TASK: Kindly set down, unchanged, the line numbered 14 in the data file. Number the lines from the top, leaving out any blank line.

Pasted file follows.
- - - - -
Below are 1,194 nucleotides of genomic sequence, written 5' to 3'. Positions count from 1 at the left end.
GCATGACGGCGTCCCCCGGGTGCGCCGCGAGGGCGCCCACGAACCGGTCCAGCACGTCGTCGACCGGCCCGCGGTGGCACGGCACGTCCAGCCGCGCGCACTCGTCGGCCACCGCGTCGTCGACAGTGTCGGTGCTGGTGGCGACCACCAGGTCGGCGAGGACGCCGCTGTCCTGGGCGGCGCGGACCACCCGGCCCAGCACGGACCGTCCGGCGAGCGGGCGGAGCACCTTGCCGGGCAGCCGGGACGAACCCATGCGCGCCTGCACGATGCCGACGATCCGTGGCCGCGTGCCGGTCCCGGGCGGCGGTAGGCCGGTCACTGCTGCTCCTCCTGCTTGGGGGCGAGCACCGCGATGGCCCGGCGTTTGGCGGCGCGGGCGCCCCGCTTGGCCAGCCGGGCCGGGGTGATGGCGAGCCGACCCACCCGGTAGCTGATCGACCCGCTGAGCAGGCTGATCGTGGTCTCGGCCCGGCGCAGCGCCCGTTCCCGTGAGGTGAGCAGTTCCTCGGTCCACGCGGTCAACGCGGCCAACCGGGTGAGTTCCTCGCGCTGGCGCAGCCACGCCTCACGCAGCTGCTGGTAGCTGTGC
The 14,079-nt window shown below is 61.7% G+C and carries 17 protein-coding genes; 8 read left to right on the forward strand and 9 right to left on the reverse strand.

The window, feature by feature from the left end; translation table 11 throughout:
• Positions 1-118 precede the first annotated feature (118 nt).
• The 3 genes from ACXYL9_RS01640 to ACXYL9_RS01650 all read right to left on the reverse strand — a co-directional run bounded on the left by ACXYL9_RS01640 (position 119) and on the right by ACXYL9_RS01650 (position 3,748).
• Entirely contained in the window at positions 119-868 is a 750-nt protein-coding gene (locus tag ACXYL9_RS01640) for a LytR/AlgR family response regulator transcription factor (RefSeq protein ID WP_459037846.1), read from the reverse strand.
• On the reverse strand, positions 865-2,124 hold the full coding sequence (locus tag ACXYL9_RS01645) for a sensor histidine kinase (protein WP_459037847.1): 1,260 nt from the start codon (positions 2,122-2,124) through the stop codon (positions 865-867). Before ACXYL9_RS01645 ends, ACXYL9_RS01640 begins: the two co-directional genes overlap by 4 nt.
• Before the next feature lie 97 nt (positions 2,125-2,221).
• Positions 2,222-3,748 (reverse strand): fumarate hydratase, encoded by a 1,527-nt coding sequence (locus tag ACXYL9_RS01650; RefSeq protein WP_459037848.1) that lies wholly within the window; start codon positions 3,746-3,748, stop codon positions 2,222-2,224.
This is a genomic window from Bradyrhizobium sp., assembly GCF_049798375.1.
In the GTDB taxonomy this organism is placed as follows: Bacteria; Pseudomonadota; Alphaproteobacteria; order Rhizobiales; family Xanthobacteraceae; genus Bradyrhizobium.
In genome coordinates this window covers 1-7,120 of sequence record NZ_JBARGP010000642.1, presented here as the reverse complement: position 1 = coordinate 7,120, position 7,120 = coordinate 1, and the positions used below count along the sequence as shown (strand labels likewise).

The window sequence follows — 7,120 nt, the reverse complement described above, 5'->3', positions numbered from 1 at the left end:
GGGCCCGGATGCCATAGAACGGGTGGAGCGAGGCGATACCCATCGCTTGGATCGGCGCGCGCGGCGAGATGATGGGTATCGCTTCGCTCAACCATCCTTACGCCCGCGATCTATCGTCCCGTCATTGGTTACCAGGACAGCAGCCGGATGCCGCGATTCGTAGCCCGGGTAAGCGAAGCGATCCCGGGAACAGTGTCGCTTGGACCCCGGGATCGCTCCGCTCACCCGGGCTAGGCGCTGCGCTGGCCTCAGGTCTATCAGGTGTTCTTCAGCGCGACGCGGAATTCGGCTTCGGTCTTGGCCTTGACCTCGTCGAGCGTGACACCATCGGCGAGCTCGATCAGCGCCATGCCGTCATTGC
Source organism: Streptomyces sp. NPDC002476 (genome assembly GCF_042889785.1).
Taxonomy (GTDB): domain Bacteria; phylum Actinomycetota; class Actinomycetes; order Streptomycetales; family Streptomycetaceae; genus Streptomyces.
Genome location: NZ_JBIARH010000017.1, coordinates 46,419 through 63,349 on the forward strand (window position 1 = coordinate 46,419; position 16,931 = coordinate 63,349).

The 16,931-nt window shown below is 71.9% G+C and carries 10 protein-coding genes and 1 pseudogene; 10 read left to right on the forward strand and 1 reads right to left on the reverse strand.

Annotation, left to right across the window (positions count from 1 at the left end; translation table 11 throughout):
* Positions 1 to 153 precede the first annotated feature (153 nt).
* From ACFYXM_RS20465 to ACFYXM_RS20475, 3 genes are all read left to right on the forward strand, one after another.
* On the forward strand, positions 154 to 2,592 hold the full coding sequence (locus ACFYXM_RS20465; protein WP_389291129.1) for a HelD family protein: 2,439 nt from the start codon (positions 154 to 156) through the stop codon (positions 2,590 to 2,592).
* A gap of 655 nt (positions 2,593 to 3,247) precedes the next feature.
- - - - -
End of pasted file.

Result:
The window sequence follows — 7,120 nt, the reverse complement described above, 5'->3', positions numbered from 1 at the left end: